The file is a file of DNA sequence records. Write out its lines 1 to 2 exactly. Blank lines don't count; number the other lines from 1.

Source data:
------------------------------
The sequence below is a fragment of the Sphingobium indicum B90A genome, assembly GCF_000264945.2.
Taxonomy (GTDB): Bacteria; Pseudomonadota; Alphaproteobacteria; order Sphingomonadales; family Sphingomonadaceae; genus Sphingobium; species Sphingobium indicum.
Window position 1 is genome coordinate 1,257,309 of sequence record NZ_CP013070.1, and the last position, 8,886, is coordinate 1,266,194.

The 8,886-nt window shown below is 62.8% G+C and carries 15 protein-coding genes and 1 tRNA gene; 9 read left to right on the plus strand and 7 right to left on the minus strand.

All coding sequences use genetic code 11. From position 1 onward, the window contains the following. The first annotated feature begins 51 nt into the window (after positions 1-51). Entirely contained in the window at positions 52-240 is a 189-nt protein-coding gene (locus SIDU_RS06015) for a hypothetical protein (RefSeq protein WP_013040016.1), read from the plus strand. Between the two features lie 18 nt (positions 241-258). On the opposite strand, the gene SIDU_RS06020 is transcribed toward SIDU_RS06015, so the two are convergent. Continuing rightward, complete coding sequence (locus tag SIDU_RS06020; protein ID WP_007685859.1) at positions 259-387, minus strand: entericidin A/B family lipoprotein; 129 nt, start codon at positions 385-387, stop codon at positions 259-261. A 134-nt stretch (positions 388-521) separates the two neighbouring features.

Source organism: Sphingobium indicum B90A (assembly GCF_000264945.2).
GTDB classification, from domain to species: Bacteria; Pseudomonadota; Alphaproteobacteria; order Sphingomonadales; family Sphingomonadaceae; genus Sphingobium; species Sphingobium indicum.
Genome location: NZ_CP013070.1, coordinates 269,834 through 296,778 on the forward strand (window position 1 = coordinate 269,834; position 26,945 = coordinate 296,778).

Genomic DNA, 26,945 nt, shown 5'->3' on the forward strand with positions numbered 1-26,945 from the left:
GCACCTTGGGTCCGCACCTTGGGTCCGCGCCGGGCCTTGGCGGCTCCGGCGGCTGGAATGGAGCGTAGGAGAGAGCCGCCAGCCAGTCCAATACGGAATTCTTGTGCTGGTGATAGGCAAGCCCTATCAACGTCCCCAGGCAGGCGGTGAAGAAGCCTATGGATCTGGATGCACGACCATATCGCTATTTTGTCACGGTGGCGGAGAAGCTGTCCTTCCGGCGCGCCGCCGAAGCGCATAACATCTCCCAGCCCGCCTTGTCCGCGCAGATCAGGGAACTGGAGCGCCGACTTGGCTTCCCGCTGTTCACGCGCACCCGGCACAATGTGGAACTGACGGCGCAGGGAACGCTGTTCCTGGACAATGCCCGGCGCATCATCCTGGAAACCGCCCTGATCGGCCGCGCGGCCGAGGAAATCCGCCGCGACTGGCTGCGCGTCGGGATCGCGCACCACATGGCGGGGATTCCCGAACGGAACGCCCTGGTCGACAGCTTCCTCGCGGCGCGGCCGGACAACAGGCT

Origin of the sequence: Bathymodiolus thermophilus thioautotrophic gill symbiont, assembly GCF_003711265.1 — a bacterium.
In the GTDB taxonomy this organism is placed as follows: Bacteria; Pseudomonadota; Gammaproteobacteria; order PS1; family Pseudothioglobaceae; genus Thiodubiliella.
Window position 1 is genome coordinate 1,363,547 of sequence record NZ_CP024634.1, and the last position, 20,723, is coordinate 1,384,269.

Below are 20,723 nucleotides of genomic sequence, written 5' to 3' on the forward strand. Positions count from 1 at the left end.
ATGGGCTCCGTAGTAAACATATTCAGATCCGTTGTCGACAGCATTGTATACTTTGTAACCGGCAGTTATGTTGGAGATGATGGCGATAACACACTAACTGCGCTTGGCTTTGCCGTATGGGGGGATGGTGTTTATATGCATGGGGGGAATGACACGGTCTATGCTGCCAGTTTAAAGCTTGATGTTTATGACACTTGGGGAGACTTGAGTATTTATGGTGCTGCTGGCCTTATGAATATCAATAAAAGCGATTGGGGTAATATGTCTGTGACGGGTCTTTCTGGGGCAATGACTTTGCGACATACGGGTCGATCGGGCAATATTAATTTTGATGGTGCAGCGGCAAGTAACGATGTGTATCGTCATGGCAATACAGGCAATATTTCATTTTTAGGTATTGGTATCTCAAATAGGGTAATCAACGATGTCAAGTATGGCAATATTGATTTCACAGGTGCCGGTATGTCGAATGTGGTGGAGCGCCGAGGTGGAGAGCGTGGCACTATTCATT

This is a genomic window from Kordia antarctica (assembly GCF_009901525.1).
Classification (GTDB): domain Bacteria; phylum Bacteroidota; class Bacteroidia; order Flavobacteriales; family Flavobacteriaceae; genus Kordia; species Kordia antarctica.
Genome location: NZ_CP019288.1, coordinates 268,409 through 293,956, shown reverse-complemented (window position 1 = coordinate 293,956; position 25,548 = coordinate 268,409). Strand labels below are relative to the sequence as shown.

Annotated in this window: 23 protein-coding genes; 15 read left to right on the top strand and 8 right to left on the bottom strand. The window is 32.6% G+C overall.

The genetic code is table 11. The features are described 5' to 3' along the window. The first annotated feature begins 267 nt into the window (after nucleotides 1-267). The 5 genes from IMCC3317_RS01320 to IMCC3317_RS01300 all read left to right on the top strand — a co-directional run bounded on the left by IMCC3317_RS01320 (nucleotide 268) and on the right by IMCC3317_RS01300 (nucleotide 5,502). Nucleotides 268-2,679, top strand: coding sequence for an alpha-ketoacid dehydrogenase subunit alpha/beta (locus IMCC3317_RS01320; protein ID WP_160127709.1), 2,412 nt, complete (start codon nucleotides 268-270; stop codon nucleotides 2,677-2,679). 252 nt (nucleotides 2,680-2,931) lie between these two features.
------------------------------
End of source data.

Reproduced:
The sequence below is a fragment of the Sphingobium indicum B90A genome, assembly GCF_000264945.2.
Taxonomy (GTDB): Bacteria; Pseudomonadota; Alphaproteobacteria; order Sphingomonadales; family Sphingomonadaceae; genus Sphingobium; species Sphingobium indicum.